HomeWorldThe Irish Times view on World Press Freedom Day: journalism is under...

The Irish Times view on World Press Freedom Day: journalism is under attack and under pressure


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It has been a bad year for journalists. And nowhere worse than Gaza, where at least 103 journalists have been killed by Israeli strikes in the past five months, according to the NGO Reporters Without Borders (RSF). One in 10 journalists in Gaza has died, part of a wider toll of 34,000 who have perished.

And it seems they have not all been accidental, “collateral” damage in Israel’s war – both RSF and the Committee to Protect Journalists (CPJ) report “an apparent pattern of targeting of journalists and their families”.

In one notorious case an Israeli airstrike killed eight members of photojournalist Yasser Qudih’s family following a false, subsequent fully refuted, report suggesting he and three other Gaza-based photographers had prior knowledge of the Hamas attack on Israel. The Israeli foreign ministry had made a false claim that “AP, CNN, NY Times, and Reuters had journalists embedded with Hamas terrorists on ( the) October 7th massacre”.

On Friday, as we mark the 31st World Press Freedom Day, the challenge of upholding this essential pillar of our democracy is not for Gaza alone. Even in the EU, media freedom stands “perilously close to breaking point” in several countries, the Civil Liberties Union for Europe, a human rights watchdog, warns. It points to the link between press freedom and the rule of law – and how both are under threat in some increasingly authoritarian member states like Hungary.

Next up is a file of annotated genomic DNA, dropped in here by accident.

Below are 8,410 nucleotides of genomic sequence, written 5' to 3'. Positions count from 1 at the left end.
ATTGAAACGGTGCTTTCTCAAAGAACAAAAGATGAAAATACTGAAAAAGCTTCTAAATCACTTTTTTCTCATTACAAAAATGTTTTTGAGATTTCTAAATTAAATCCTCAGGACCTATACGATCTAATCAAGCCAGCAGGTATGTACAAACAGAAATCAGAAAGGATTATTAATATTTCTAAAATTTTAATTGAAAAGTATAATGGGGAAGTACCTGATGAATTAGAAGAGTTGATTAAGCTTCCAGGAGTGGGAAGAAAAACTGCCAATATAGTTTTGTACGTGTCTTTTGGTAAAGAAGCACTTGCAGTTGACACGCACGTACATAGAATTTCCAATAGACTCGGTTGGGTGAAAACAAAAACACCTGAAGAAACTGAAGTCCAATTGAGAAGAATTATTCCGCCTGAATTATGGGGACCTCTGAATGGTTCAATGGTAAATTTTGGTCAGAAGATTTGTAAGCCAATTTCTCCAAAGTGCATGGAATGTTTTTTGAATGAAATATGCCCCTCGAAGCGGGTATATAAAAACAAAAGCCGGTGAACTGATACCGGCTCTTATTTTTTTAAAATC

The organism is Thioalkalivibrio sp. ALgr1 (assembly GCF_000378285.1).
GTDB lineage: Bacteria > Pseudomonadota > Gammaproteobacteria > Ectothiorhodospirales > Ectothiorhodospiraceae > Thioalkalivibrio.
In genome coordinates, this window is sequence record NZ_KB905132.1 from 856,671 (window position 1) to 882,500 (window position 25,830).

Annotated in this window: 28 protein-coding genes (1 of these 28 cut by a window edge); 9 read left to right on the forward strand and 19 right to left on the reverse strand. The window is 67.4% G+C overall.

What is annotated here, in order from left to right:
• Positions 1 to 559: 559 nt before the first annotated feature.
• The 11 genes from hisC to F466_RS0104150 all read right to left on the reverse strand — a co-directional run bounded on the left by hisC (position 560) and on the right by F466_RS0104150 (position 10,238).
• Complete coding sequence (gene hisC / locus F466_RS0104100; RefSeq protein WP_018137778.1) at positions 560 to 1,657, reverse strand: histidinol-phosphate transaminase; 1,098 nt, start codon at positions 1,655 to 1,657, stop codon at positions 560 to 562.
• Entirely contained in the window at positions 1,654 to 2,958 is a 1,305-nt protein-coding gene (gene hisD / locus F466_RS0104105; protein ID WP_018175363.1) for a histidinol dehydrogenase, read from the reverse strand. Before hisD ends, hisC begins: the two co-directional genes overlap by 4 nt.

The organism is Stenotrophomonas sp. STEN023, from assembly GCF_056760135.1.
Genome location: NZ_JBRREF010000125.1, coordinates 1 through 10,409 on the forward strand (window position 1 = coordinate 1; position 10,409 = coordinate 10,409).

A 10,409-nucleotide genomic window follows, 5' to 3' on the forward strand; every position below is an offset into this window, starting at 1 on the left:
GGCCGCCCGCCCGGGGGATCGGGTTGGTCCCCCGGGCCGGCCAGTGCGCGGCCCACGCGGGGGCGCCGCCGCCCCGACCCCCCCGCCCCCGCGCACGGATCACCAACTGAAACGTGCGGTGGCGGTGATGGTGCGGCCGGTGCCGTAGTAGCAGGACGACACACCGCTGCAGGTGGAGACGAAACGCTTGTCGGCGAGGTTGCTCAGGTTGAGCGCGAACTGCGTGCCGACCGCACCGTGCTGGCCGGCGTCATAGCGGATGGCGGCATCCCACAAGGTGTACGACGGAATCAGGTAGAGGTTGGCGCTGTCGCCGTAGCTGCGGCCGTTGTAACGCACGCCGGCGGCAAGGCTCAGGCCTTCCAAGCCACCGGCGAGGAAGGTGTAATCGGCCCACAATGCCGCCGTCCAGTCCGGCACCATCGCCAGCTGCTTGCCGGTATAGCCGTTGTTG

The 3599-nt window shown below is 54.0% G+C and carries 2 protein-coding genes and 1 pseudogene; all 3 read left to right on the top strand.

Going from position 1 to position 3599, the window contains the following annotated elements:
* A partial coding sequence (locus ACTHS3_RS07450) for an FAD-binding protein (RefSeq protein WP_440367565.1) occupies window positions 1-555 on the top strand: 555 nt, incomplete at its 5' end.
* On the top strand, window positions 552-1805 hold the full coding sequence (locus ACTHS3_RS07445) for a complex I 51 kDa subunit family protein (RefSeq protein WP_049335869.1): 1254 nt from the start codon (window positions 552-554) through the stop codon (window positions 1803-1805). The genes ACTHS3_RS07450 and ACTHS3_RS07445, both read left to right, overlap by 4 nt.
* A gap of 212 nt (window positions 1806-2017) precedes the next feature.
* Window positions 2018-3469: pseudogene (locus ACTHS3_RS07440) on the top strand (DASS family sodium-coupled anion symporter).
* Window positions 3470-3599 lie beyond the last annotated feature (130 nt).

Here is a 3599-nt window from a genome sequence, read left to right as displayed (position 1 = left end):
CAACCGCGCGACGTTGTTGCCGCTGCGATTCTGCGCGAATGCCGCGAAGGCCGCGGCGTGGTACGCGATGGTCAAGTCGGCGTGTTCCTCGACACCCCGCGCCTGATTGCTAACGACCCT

Hence the importance of new EU legislation, the European Media Freedom Act, which curbs the use of all-too-common abusive “strategic lawsuits against public participation”(Slapps), restricts the use of spyware against journalists, allows journalists to protect sources, and requires transparency over media ownership.

The least the Irish Government could do is commit to its speedy transposition into Irish law while finally enacting long-promised reforms to the Defamation Act. The case for changes to the slow, unpredictable and exorbitantly expensive Irish regime have been clear for many years. Fixing its defects will enhance the quality of Irish democracy.

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